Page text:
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Author Topic: The best way to clean track and engine wheels?  (Read 5773 times)
Running Bear

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« Reply #15 on: May 13, 2008, 11:07:53 AM »

Automatic transmission fluid is NOT good as a cleaning agent. It leaves a film that's a great dirt magnet. Dexron/Mercon transmission fluid is a great lubricant though for plastic gears.

The cure for rail joints working loose is to solder them in place. They'll never work loose again.

A very good cleaning method that will cut your track cleaning down to almost nothing is to polish the rails with metal polish. I used Blue Magic cream metal polish on my layout (about 8x10) back in June of 06 and haven't had any problems with dead spots since. The most cleaning I have to do is just a quick wipe with a dry cloth if the trains haven't been run in  along time. Here's how I did it.

The GLEAM process:

First I sanded the railheads with 600 grit wet/dry sand paper followed by a another sanding with 800 grit. I then used a piece of stainless steel big enough to span both rails to burnish the rail heads. I would press down on it as I ran it back and forth along the track. This closes up any remaining gauges and/or pits that can trap and hold dirt. After the burnishing I used a piece of cork roadbed to apply a thin coating of the Blue Magic metal polish to the rail heads. I did the entire layout. When the polish was dry I used a clean piece of cork to to buff the polish off the rails. I had to get a new piece of cork about every 18 inches. The amount of black crud coming off the track was absolutely astounding! It took me a couple of hours to do the entire layout. Since then I've only had to clean part of the layout once, that was when I spilled some plaster dust on the track. That involved a quick vacuuming and a wipe down with a dry cloth.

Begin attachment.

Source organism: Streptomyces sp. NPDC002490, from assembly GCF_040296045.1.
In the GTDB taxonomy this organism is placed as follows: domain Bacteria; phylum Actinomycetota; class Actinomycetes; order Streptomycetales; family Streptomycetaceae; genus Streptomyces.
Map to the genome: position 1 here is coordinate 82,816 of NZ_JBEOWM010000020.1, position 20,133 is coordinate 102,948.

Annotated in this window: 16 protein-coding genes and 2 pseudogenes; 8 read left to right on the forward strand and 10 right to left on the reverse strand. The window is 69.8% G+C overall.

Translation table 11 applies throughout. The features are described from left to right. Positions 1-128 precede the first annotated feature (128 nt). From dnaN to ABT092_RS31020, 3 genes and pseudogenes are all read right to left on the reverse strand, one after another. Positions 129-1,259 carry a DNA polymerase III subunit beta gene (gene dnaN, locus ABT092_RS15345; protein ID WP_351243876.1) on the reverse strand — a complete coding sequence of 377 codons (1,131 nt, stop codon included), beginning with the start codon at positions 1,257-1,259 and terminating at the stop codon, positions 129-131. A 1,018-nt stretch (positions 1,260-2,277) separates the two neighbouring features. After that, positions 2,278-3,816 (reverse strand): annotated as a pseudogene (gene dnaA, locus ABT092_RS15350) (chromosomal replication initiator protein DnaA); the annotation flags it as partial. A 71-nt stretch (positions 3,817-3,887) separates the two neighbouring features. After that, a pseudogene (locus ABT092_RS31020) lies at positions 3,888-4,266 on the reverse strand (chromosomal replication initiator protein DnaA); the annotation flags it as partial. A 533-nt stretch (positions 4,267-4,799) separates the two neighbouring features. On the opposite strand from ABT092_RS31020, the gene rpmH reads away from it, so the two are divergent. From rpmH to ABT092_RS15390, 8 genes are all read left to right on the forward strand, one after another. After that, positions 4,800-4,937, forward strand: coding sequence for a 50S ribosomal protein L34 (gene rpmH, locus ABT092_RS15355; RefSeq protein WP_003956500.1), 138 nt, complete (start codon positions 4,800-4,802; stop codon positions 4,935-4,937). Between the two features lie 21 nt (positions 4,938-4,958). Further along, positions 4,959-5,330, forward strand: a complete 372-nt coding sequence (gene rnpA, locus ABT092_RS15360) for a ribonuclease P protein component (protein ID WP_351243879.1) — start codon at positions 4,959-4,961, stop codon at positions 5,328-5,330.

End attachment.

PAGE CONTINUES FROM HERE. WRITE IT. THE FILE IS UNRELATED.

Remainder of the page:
Running Bear

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« Reply #16 on: May 13, 2008, 09:01:00 PM »

with just using 99% alchohol and a face cloth how often do you think it'll need to be cleaned?

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« Reply #17 on: May 13, 2008, 11:16:34 PM »

My primary recommendation is to clean track railheads (nickel silver) and wheel treads with isopropyl alcohol. Second choice if the alcohol does not do the job is to use Goo-Gone. Several choices in between with last choice on my list being lacquer thinner.

It seems one person and thus perhaps someone else is having difficulty understanding my recommendation to use lacquer thinner instead of gasoline.

Every one need to realize both gasoline and lacquer thinner are hazardous and should be handled properly and used with caution in the manner in which they are intended to be used.
Those not aware need to be aware gasoline is made for a single propose -- to explode!  It is not intended to be used as a cleaning agent.

I recommended lacquer thinner for limit use model railroad cleaning in place of gasoline, even though both are hazardous, because,
  • One of the intended uses of lacquer thinner is a cleaning agent.
  • Lacquer thinner is not near as hazardous as gasoline if responsibly used to clean model railroad track railheads and equipment wheel treads.
  • Lacquer thinner works better than other solvents to remove the difficult types of contamination that can be found on model railroad track railheads and equipment wheel treads. (Do not use on polystyrene wheels)

« Last Edit: May 13, 2008, 11:34:05 PM by Hunt » Logged

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« Reply #18 on: May 13, 2008, 11:32:27 PM »

Has anyone else tried this: Wahl Hair Clipper Oil?   

I use to use it when I had brass track, Jim Banner still does -- see,4839.msg41405/topicseen.html#msg41405
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